Neonatal antibody-dependent cellular cytotoxic antibody levels are associated with the clinical presentation of neonatal herpes simplex virus infection

J Infect Dis. 1989 Nov;160(5):770-6. doi: 10.1093/infdis/160.5.770.


The role of antiviral antibodies in protection against neonatal herpes simplex virus (HSV) infection remains controversial. The relationship between neonatal and maternal anti-HSV antibodies and disease presentation was analyzed in 47 babies. Of the neonates, 77% had localized and 23% had disseminated HSV infection. Antibody-dependent cellular cytotoxic (ADCC) antibodies were evaluated in comparison with HSV neutralizing antibodies. High maternal (greater than 1:10(4)) or neonatal (greater than 1:10(3)) anti-HSV ADCC antibody levels or high neonatal antiviral neutralizing levels (greater than 1:20) were independently associated with an absence of disseminated HSV infection. Cochran-Mantel-Haenszel analysis demonstrated that ADCC levels were associated with disease status (P less than .02) while controlling for the level of neutralizing antibody.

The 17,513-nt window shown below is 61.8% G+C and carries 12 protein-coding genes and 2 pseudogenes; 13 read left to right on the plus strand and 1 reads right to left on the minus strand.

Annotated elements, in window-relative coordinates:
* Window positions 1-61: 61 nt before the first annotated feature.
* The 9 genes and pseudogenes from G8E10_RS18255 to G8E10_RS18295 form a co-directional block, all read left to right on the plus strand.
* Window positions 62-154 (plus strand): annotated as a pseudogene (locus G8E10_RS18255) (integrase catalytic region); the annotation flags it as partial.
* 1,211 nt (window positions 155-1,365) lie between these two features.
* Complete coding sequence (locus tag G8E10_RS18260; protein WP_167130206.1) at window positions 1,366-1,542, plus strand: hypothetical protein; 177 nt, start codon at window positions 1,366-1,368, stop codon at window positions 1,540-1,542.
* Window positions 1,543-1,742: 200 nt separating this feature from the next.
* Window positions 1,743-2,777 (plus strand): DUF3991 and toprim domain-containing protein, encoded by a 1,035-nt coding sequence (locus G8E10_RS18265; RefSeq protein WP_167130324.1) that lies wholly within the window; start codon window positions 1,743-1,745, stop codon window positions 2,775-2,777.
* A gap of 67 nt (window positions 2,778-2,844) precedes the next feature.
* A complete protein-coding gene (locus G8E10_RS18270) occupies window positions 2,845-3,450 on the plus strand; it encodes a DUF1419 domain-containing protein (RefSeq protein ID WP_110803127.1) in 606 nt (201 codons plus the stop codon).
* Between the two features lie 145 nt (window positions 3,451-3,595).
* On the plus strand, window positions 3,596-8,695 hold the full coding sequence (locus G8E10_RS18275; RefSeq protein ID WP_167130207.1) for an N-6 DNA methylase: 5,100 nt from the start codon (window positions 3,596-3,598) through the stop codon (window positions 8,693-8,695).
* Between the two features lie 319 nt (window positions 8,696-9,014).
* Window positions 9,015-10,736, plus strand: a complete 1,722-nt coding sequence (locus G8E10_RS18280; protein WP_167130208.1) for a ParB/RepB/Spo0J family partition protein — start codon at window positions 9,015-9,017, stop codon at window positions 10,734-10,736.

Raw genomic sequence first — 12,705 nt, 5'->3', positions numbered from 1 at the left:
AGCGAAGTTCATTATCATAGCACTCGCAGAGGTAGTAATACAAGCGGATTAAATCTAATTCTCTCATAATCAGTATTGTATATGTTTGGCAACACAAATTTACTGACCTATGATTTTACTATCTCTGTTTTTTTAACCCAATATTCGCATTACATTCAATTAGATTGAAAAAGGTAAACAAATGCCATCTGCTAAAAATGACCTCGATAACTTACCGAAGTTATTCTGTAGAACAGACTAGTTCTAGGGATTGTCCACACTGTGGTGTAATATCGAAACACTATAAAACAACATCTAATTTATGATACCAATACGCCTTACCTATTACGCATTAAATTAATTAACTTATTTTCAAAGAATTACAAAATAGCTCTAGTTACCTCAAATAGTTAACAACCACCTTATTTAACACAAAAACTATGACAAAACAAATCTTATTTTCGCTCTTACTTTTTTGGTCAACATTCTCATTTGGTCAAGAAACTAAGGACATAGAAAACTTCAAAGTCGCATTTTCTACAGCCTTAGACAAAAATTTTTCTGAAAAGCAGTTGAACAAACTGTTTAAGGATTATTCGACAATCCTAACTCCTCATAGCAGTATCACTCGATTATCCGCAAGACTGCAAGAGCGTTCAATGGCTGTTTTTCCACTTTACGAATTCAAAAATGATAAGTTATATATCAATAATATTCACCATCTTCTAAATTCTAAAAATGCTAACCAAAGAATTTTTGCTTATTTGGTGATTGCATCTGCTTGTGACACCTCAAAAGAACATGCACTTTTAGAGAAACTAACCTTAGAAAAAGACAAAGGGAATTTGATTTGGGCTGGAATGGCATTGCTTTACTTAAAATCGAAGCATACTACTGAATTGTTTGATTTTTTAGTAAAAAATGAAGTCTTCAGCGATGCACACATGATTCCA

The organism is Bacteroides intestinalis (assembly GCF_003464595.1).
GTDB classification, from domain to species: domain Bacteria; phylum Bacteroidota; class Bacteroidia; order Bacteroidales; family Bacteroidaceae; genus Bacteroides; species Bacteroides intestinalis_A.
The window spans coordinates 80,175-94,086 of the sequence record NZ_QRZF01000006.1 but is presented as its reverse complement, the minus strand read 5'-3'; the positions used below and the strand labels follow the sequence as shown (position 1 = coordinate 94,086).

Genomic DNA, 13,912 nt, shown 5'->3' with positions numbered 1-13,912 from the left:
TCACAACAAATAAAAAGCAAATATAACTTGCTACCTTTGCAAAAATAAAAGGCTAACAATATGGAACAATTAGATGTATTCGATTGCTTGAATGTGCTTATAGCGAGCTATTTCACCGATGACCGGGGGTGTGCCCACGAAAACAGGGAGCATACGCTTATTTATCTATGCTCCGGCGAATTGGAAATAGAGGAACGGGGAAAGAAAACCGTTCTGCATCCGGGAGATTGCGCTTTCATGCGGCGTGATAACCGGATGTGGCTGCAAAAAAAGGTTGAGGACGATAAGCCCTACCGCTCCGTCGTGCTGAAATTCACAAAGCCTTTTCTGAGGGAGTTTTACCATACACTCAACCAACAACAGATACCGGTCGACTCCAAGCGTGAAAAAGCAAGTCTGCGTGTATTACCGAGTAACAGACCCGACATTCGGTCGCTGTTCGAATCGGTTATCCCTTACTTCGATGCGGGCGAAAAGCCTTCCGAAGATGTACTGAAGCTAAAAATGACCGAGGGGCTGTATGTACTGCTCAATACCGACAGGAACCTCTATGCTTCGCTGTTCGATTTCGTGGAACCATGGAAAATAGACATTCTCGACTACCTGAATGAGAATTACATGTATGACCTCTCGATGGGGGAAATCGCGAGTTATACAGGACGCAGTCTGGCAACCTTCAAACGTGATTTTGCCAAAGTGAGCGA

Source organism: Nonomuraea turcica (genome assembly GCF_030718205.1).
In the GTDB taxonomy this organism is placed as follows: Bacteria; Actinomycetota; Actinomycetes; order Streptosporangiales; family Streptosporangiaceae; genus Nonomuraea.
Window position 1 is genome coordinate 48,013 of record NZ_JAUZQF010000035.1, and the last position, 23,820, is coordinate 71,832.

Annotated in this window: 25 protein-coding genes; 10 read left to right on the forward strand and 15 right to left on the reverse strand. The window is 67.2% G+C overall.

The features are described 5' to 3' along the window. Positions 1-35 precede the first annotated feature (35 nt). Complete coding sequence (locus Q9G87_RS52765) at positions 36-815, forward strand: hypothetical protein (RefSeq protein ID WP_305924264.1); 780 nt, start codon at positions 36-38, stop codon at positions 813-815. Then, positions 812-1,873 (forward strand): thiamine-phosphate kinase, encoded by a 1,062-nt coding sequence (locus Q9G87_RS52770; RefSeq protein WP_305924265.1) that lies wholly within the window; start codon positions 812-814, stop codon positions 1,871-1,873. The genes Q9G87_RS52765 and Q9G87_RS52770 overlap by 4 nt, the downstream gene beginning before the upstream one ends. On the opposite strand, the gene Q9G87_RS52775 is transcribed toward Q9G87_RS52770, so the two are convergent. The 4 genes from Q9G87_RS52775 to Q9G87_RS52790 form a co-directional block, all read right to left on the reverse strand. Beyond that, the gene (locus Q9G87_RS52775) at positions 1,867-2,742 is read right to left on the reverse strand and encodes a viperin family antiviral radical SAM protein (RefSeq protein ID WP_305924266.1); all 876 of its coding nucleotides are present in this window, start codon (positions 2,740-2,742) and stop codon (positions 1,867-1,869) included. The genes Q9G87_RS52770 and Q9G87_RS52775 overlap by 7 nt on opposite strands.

Publication types

  • Research Support, Non-U.S. Gov't
  • Research Support, U.S. Gov't, P.H.S.

MeSH terms

  • Antibodies, Viral / immunology*
  • Antibody-Dependent Cell Cytotoxicity / immunology*
  • Encephalitis / complications
  • Female
  • Herpes Simplex / immunology*
  • Humans
  • Infant, Newborn / immunology*
  • Infant, Newborn, Diseases / immunology*
  • Pregnancy
  • Pregnancy Complications, Infectious / immunology
  • Simplexvirus / immunology


  • Antibodies, Viral